Poul Elming (Parsifal), Waltraud Meier (Kundry), John Tomlinson (Gurnemanz), Günter von Kannen (Klingsor), Falk Struckmann (Amfortas), Fritz Hübner (Titurel)
Harry Kupfer director
Daniel Barenboim conductor
EuroArts 2066738 [3 DVDs]
Barenboim's Berlin Parsifal has accrued some high expectations in the 20 years it has taken to reach DVD. By many people's reckoning, Barenboim is the finest interpreter of this score in recent times, and his collaboration with director Hary Kupfer for the Berlin Staatsoper regularly tops the favourites lists of critics who know their Wagner. The historical context is important. The wall had fallen just a few years before, and Barenboim had only just been appointed as the company's Music Director. A new dawn then for opera in Berlin, and a Parsifal to herald the new era.
Everybody involved in the production – the company, the conductor, the director and the cast – already had significant experience with this opera, and it shows. Kupfer negotiates the work's dramatic paradoxes with impressive skill. The setting is a kind of chrome spaceship environment, somewhere between Tron and Stargate. It looks dated, or at least of its time, but that doesn't matter a bit. What's more significant is the way the staging focusses the attention, on the Grail in the acts 1 and 3 finale rituals, and rest of the time on the singers. This is one of the few productions I have seen that maintains a visual continuity between the first act and the second. The iconography of Montsalvat is inverted or parodied by that of Klingsor's castle. And the Flowermaidens scene is about the most bizarre and disturbing you'll ever see.
More importantly though, Kupfer really gets his singers to act. The stasis implied in most of the scenes is overcome by the real sense of emotive interaction between the characters. Dramatically, Kundry and Amfortas are the strongest characters here. Amfortas' suffering makes the finales of the outer acts almost unbearable to watch, while Kundry dominates Act 2, bringing every imaginable emotion to bear.
The cast is about the strongest you could imagine, both in terms of singing and acting. Even 20 years later, all are still working, and still dominating the Wagner world. But in 1992, they were at the peak of their powers, and able to put in some extraordinary vocal performances. Poul Elming is dramatically convincing as Parsifal. He also has the baritonal richness to his voice to compete with all the bass and baritone singers he is up against. Falk Struckmann projects the pain and suffering of Amfortas as much through his impressive vocal performance as through his acting. John Tomlinson is the Gurnemanz of our times. Perhaps he seems a little more authoritative today for his greater maturity, but in 1992 he also had a greater agility to his voice, which really helps this musically supple production. Waltraud Meier is just fabulous as Kundry. It is hard to imagine a better performance, although her voice does start to show the strain towards the end of the second act and her tone begins to thin a little. Günter von Kannen and Fritz Hübner take the roles of Klingsor and Titurel. Both pale slightly in the context of this stellar cast, but both give more than serviceable performances.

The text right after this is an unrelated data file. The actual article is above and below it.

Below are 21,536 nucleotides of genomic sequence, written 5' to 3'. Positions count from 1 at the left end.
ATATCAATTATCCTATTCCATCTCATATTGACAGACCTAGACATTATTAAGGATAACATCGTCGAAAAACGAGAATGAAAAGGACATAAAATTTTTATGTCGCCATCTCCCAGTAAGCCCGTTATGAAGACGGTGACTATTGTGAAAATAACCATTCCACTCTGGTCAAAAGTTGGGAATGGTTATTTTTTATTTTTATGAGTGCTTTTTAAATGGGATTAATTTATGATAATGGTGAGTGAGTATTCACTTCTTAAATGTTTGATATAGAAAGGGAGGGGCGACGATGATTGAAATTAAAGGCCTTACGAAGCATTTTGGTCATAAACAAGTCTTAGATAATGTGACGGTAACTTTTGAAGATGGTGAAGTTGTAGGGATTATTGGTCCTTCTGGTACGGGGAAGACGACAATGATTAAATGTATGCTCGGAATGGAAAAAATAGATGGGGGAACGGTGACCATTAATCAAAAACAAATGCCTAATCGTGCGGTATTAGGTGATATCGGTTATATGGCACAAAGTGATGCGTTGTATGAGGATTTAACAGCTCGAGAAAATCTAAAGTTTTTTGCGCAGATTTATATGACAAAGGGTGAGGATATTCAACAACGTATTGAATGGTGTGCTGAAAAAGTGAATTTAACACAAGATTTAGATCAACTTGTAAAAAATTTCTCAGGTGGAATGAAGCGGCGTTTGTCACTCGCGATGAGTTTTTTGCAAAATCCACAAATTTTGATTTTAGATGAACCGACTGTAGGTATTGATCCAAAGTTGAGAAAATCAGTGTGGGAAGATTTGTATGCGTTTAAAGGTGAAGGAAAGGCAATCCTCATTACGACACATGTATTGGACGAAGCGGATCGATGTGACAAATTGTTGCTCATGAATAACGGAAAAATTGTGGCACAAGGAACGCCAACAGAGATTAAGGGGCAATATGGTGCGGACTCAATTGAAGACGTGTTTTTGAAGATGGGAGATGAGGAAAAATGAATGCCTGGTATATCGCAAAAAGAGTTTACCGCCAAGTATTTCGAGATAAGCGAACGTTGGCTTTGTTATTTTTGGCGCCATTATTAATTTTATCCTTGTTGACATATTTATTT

I've asked around many Wagner experts, and I can't find anybody to say a word against Barenboim's reading of Parsifal. And I'll agree that he is certainly able to drive the music, and to structure its long acts. He's also got an ear for orchestral detail, but makes sure that orchestra always serves the singers. But for all that, I find his reading slightly rigid. He never slows in crescendos leading to climaxes, which then lose some impact, and a lot of the filigree woodwind writing simply sounds rushed. I'm clearly in the minority, but I'd much rather hear Haitink or Kubelik any day.
The video production and sound quality are also of their time. So far as I can tell, the filming was done for Bavarian television. The style of editing is unusually static. So, for example, in the preludes to each of the acts, we watch Barenboim conducting from an unflatteringly low camera angle, with few cutaways to the orchestra. This static approach to editing serves the stage action better, especially as Harry Kupfer has obviously thought hard about the relationship between stasis and movement, a balance which is little affected by the camera work. Given the date, it is unsurprising that we are in a 4:3 aspect ratio, but that's a shame, as it often relegates the singers to the bottom third of the screen. The sound quality is OK in the pit, but the singers sound very distant. Fortunately they all have voices that really project, so it's not too much of a problem.
A valuable document, then, of a historic Parsifal. Although I've reservations about Barenboim's reading, this is clearly one of the finest productions ever to make it onto DVD. Given the long and glittering careers of everybody involved here, you will probably be able to find them all involved in other Parsifal productions, at least in audio and in many cases on video too. But everything really comes together this time, so we should be thankful that the cameras were there to capture it for posterity.